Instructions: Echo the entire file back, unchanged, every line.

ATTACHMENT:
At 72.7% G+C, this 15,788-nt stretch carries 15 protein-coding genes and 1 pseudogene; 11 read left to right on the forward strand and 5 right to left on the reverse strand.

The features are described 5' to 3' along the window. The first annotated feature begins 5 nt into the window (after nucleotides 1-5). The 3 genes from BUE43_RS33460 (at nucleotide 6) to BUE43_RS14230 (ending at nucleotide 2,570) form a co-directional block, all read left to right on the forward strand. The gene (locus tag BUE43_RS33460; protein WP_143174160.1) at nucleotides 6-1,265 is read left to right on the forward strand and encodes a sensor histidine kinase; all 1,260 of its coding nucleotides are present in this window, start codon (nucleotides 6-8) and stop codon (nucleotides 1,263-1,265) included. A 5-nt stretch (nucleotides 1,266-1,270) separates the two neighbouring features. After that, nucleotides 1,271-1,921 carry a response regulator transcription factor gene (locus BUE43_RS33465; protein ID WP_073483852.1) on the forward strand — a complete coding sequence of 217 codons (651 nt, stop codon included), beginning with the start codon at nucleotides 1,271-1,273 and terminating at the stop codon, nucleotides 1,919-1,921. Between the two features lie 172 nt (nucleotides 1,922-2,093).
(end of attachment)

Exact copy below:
At 72.7% G+C, this 15,788-nt stretch carries 15 protein-coding genes and 1 pseudogene; 11 read left to right on the forward strand and 5 right to left on the reverse strand.

The features are described 5' to 3' along the window. The first annotated feature begins 5 nt into the window (after nucleotides 1-5). The 3 genes from BUE43_RS33460 (at nucleotide 6) to BUE43_RS14230 (ending at nucleotide 2,570) form a co-directional block, all read left to right on the forward strand. The gene (locus tag BUE43_RS33460; protein WP_143174160.1) at nucleotides 6-1,265 is read left to right on the forward strand and encodes a sensor histidine kinase; all 1,260 of its coding nucleotides are present in this window, start codon (nucleotides 6-8) and stop codon (nucleotides 1,263-1,265) included. A 5-nt stretch (nucleotides 1,266-1,270) separates the two neighbouring features. After that, nucleotides 1,271-1,921 carry a response regulator transcription factor gene (locus BUE43_RS33465; protein ID WP_073483852.1) on the forward strand — a complete coding sequence of 217 codons (651 nt, stop codon included), beginning with the start codon at nucleotides 1,271-1,273 and terminating at the stop codon, nucleotides 1,919-1,921. Between the two features lie 172 nt (nucleotides 1,922-2,093).